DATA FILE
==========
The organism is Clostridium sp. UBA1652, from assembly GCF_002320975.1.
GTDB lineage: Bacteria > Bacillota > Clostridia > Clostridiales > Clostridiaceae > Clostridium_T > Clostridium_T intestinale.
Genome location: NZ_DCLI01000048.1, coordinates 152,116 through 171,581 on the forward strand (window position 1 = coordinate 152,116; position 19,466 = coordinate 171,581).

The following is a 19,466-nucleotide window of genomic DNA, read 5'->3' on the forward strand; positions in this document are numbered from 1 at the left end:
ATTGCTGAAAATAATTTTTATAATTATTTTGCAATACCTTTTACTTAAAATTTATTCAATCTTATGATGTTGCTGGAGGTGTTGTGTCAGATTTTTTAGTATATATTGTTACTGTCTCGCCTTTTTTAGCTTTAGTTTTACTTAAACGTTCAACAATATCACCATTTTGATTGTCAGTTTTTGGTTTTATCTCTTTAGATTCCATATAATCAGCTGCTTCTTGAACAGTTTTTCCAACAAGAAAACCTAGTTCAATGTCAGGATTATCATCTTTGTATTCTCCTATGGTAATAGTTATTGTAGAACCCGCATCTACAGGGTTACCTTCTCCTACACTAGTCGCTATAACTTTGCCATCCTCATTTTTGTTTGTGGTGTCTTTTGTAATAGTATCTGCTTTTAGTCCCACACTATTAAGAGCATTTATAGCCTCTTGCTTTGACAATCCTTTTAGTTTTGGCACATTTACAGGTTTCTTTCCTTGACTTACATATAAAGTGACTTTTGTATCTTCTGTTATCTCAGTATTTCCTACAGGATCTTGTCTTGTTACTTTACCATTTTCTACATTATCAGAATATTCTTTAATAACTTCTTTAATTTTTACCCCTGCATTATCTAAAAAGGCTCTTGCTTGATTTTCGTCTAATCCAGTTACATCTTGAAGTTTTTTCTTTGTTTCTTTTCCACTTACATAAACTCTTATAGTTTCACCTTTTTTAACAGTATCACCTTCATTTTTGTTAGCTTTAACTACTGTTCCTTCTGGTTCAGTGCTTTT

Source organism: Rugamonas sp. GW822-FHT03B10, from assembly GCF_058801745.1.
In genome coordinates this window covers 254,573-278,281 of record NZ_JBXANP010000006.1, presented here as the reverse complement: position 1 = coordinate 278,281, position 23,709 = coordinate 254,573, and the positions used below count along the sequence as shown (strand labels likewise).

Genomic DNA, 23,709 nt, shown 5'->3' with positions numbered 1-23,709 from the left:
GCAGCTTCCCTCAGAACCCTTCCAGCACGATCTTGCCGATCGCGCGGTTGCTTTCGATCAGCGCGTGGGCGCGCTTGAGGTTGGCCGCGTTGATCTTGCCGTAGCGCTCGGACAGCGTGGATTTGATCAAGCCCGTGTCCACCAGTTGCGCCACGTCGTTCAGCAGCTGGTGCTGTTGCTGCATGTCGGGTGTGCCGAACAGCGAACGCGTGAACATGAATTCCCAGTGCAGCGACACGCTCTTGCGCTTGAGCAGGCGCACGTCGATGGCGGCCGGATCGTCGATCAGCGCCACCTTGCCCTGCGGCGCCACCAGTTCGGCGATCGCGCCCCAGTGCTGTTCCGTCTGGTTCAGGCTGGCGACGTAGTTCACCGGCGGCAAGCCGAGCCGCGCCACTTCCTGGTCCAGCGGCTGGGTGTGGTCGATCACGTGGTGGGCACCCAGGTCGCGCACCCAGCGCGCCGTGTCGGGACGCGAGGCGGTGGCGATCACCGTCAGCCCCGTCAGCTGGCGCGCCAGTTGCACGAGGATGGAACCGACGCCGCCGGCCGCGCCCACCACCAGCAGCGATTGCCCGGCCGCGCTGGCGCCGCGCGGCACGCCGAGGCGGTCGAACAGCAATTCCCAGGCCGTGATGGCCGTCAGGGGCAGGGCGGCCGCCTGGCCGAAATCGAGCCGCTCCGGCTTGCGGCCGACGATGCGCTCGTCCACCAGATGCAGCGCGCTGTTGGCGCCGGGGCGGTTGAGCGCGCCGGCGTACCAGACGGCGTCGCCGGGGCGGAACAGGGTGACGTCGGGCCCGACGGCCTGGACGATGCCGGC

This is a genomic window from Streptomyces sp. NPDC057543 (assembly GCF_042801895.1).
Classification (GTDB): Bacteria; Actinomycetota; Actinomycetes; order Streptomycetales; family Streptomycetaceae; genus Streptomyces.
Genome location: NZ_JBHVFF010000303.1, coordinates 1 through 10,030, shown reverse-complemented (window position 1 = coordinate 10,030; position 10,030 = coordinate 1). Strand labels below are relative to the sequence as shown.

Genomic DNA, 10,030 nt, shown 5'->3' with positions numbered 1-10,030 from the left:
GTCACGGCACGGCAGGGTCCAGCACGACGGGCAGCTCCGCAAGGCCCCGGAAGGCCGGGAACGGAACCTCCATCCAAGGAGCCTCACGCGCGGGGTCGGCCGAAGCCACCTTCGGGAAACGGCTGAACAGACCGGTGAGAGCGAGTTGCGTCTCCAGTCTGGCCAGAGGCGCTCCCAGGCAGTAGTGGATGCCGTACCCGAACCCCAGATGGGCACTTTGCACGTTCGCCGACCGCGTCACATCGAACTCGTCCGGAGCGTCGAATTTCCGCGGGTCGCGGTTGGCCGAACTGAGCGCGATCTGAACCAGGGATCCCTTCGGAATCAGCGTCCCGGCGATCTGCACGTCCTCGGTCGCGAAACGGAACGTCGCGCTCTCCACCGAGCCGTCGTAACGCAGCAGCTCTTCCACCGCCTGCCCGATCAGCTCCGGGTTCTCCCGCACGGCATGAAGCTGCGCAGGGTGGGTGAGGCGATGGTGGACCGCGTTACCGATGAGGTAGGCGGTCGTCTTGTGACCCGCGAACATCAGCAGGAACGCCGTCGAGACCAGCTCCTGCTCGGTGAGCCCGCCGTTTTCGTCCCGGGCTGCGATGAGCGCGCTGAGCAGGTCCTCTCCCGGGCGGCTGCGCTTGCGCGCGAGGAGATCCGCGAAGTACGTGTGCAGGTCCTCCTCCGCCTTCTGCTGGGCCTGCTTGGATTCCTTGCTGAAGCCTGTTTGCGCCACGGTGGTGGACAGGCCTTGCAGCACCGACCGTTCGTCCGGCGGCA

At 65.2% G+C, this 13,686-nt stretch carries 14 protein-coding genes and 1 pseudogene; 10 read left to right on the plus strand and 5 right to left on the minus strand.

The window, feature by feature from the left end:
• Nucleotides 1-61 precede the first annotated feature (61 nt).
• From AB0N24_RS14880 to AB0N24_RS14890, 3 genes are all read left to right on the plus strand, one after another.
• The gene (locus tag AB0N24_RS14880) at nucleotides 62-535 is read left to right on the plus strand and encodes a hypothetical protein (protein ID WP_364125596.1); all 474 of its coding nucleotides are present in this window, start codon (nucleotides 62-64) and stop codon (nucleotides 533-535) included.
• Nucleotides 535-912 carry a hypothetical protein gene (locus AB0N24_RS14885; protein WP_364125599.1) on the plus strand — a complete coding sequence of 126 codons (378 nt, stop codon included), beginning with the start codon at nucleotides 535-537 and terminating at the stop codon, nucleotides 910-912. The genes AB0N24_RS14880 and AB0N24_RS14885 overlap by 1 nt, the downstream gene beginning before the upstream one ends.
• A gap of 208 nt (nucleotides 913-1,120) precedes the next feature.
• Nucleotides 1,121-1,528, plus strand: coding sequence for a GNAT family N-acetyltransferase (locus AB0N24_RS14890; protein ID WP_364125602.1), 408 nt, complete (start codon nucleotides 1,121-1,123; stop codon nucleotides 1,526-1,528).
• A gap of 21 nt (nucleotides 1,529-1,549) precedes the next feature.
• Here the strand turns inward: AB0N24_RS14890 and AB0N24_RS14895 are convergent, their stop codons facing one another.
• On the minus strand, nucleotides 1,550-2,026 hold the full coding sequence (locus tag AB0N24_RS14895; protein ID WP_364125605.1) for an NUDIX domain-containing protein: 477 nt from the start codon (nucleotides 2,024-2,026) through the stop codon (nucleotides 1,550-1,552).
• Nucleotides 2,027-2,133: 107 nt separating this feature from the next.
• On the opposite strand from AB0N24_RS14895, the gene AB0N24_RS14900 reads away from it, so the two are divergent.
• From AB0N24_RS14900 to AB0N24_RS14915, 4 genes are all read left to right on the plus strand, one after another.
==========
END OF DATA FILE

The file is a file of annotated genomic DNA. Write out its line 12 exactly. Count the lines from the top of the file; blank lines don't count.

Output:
Genome location: NZ_JBHVFF010000303.1, coordinates 1 through 10,030, shown reverse-complemented (window position 1 = coordinate 10,030; position 10,030 = coordinate 1). Strand labels below are relative to the sequence as shown.